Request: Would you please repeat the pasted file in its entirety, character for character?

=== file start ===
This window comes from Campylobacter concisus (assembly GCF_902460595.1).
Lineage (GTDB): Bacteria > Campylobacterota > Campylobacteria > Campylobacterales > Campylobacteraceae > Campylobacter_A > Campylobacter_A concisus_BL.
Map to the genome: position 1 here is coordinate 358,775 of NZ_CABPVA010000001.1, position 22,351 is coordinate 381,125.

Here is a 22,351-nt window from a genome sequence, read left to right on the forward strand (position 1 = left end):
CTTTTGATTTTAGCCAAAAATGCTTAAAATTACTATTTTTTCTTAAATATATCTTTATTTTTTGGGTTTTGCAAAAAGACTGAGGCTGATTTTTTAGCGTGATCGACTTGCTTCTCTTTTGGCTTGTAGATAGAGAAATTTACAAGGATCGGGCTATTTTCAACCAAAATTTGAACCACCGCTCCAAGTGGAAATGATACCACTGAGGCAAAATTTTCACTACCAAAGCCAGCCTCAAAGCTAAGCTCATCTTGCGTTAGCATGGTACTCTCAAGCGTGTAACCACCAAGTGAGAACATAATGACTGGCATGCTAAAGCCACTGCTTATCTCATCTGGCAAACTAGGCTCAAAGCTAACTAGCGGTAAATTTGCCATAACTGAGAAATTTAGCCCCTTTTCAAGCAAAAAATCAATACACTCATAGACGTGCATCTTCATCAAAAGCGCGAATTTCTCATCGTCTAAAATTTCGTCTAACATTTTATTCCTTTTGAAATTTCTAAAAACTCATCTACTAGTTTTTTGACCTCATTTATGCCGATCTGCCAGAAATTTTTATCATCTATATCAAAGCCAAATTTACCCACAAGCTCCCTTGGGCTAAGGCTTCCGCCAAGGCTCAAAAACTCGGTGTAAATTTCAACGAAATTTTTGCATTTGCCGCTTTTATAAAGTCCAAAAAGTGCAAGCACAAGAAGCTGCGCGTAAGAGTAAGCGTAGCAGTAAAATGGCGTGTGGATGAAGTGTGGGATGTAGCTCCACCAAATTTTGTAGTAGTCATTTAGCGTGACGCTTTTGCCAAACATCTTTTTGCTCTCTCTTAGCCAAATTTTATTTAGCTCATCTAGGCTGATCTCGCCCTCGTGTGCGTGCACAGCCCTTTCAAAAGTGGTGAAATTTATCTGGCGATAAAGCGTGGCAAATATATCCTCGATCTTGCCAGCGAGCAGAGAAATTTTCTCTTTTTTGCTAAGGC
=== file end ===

This window comes from Campylobacter concisus (assembly GCF_902460595.1).
Lineage (GTDB): Bacteria > Campylobacterota > Campylobacteria > Campylobacterales > Campylobacteraceae > Campylobacter_A > Campylobacter_A concisus_BL.
Map to the genome: position 1 here is coordinate 358,775 of NZ_CABPVA010000001.1, position 22,351 is coordinate 381,125.

Here is a 22,351-nt window from a genome sequence, read left to right on the forward strand (position 1 = left end):
CTTTTGATTTTAGCCAAAAATGCTTAAAATTACTATTTTTTCTTAAATATATCTTTATTTTTTGGGTTTTGCAAAAAGACTGAGGCTGATTTTTTAGCGTGATCGACTTGCTTCTCTTTTGGCTTGTAGATAGAGAAATTTACAAGGATCGGGCTATTTTCAACCAAAATTTGAACCACCGCTCCAAGTGGAAATGATACCACTGAGGCAAAATTTTCACTACCAAAGCCAGCCTCAAAGCTAAGCTCATCTTGCGTTAGCATGGTACTCTCAAGCGTGTAACCACCAAGTGAGAACATAATGACTGGCATGCTAAAGCCACTGCTTATCTCATCTGGCAAACTAGGCTCAAAGCTAACTAGCGGTAAATTTGCCATAACTGAGAAATTTAGCCCCTTTTCAAGCAAAAAATCAATACACTCATAGACGTGCATCTTCATCAAAAGCGCGAATTTCTCATCGTCTAAAATTTCGTCTAACATTTTATTCCTTTTGAAATTTCTAAAAACTCATCTACTAGTTTTTTGACCTCATTTATGCCGATCTGCCAGAAATTTTTATCATCTATATCAAAGCCAAATTTACCCACAAGCTCCCTTGGGCTAAGGCTTCCGCCAAGGCTCAAAAACTCGGTGTAAATTTCAACGAAATTTTTGCATTTGCCGCTTTTATAAAGTCCAAAAAGTGCAAGCACAAGAAGCTGCGCGTAAGAGTAAGCGTAGCAGTAAAATGGCGTGTGGATGAAGTGTGGGATGTAGCTCCACCAAATTTTGTAGTAGTCATTTAGCGTGACGCTTTTGCCAAACATCTTTTTGCTCTCTCTTAGCCAAATTTTATTTAGCTCATCTAGGCTGATCTCGCCCTCGTGTGCGTGCACAGCCCTTTCAAAAGTGGTGAAATTTATCTGGCGATAAAGCGTGGCAAATATATCCTCGATCTTGCCAGCGAGCAGAGAAATTTTCTCTTTTTTGCTAAGGC